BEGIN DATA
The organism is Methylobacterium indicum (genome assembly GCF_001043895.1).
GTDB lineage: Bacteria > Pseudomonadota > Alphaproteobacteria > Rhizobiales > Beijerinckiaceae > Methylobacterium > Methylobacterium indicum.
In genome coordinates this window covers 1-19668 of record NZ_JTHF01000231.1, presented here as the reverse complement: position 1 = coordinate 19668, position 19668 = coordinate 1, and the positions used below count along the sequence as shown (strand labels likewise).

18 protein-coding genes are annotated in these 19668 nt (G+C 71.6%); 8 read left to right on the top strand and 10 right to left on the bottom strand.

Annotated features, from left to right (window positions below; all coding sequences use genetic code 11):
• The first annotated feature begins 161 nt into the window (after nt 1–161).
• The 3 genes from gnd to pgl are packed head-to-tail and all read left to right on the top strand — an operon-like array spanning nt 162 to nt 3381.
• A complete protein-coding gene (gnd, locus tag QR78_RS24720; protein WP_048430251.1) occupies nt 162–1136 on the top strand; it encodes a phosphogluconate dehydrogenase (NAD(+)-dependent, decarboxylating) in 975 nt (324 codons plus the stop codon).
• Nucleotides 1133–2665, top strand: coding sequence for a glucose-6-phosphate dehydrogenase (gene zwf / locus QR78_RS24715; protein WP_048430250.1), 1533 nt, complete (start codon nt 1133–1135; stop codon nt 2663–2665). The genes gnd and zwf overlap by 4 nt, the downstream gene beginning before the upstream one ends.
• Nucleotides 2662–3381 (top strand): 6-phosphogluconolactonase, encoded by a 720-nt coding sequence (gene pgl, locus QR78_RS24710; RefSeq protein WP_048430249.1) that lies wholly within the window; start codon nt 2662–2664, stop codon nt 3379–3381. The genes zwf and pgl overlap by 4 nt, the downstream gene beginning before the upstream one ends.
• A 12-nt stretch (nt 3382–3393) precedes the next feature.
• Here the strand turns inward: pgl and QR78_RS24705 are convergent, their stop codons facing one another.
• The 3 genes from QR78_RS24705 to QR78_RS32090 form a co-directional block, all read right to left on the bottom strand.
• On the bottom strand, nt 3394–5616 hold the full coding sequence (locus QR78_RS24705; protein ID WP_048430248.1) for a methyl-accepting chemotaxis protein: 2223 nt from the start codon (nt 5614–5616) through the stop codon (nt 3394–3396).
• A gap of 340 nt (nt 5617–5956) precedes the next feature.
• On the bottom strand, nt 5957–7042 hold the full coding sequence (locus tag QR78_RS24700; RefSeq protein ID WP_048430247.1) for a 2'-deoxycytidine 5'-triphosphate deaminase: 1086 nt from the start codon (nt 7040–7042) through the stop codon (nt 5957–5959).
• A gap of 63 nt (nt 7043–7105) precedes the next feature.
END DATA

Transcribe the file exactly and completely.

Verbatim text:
The organism is Methylobacterium indicum (genome assembly GCF_001043895.1).
GTDB lineage: Bacteria > Pseudomonadota > Alphaproteobacteria > Rhizobiales > Beijerinckiaceae > Methylobacterium > Methylobacterium indicum.
In genome coordinates this window covers 1-19668 of record NZ_JTHF01000231.1, presented here as the reverse complement: position 1 = coordinate 19668, position 19668 = coordinate 1, and the positions used below count along the sequence as shown (strand labels likewise).

18 protein-coding genes are annotated in these 19668 nt (G+C 71.6%); 8 read left to right on the top strand and 10 right to left on the bottom strand.

Annotated features, from left to right (window positions below; all coding sequences use genetic code 11):
• The first annotated feature begins 161 nt into the window (after nt 1–161).
• The 3 genes from gnd to pgl are packed head-to-tail and all read left to right on the top strand — an operon-like array spanning nt 162 to nt 3381.
• A complete protein-coding gene (gnd, locus tag QR78_RS24720; protein WP_048430251.1) occupies nt 162–1136 on the top strand; it encodes a phosphogluconate dehydrogenase (NAD(+)-dependent, decarboxylating) in 975 nt (324 codons plus the stop codon).
• Nucleotides 1133–2665, top strand: coding sequence for a glucose-6-phosphate dehydrogenase (gene zwf / locus QR78_RS24715; protein WP_048430250.1), 1533 nt, complete (start codon nt 1133–1135; stop codon nt 2663–2665). The genes gnd and zwf overlap by 4 nt, the downstream gene beginning before the upstream one ends.
• Nucleotides 2662–3381 (top strand): 6-phosphogluconolactonase, encoded by a 720-nt coding sequence (gene pgl, locus QR78_RS24710; RefSeq protein WP_048430249.1) that lies wholly within the window; start codon nt 2662–2664, stop codon nt 3379–3381. The genes zwf and pgl overlap by 4 nt, the downstream gene beginning before the upstream one ends.
• A 12-nt stretch (nt 3382–3393) precedes the next feature.
• Here the strand turns inward: pgl and QR78_RS24705 are convergent, their stop codons facing one another.
• The 3 genes from QR78_RS24705 to QR78_RS32090 form a co-directional block, all read right to left on the bottom strand.
• On the bottom strand, nt 3394–5616 hold the full coding sequence (locus QR78_RS24705; protein ID WP_048430248.1) for a methyl-accepting chemotaxis protein: 2223 nt from the start codon (nt 5614–5616) through the stop codon (nt 3394–3396).
• A gap of 340 nt (nt 5617–5956) precedes the next feature.
• On the bottom strand, nt 5957–7042 hold the full coding sequence (locus tag QR78_RS24700; RefSeq protein ID WP_048430247.1) for a 2'-deoxycytidine 5'-triphosphate deaminase: 1086 nt from the start codon (nt 7040–7042) through the stop codon (nt 5957–5959).
• A gap of 63 nt (nt 7043–7105) precedes the next feature.